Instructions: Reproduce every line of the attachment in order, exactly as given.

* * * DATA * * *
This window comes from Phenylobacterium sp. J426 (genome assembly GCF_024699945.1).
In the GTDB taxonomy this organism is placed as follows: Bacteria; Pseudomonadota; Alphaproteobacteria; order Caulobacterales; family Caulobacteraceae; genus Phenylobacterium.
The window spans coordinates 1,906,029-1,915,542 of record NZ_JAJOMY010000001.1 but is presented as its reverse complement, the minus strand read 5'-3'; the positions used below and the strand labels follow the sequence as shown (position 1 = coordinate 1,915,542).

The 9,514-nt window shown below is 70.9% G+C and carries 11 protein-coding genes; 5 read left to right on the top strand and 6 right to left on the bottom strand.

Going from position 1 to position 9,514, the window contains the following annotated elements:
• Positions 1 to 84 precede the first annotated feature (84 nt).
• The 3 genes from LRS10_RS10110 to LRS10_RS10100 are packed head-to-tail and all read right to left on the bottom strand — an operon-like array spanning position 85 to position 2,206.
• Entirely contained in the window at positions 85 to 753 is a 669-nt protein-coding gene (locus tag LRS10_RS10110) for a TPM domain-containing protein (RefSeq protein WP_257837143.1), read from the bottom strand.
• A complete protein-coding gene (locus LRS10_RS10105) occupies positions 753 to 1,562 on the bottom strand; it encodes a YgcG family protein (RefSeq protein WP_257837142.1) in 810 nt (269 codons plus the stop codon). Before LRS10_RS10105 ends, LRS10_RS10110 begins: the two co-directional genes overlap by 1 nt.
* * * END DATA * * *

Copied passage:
This window comes from Phenylobacterium sp. J426 (genome assembly GCF_024699945.1).
In the GTDB taxonomy this organism is placed as follows: Bacteria; Pseudomonadota; Alphaproteobacteria; order Caulobacterales; family Caulobacteraceae; genus Phenylobacterium.
The window spans coordinates 1,906,029-1,915,542 of record NZ_JAJOMY010000001.1 but is presented as its reverse complement, the minus strand read 5'-3'; the positions used below and the strand labels follow the sequence as shown (position 1 = coordinate 1,915,542).

The 9,514-nt window shown below is 70.9% G+C and carries 11 protein-coding genes; 5 read left to right on the top strand and 6 right to left on the bottom strand.

Going from position 1 to position 9,514, the window contains the following annotated elements:
• Positions 1 to 84 precede the first annotated feature (84 nt).
• The 3 genes from LRS10_RS10110 to LRS10_RS10100 are packed head-to-tail and all read right to left on the bottom strand — an operon-like array spanning position 85 to position 2,206.
• Entirely contained in the window at positions 85 to 753 is a 669-nt protein-coding gene (locus tag LRS10_RS10110) for a TPM domain-containing protein (RefSeq protein WP_257837143.1), read from the bottom strand.
• A complete protein-coding gene (locus LRS10_RS10105) occupies positions 753 to 1,562 on the bottom strand; it encodes a YgcG family protein (RefSeq protein WP_257837142.1) in 810 nt (269 codons plus the stop codon). Before LRS10_RS10105 ends, LRS10_RS10110 begins: the two co-directional genes overlap by 1 nt.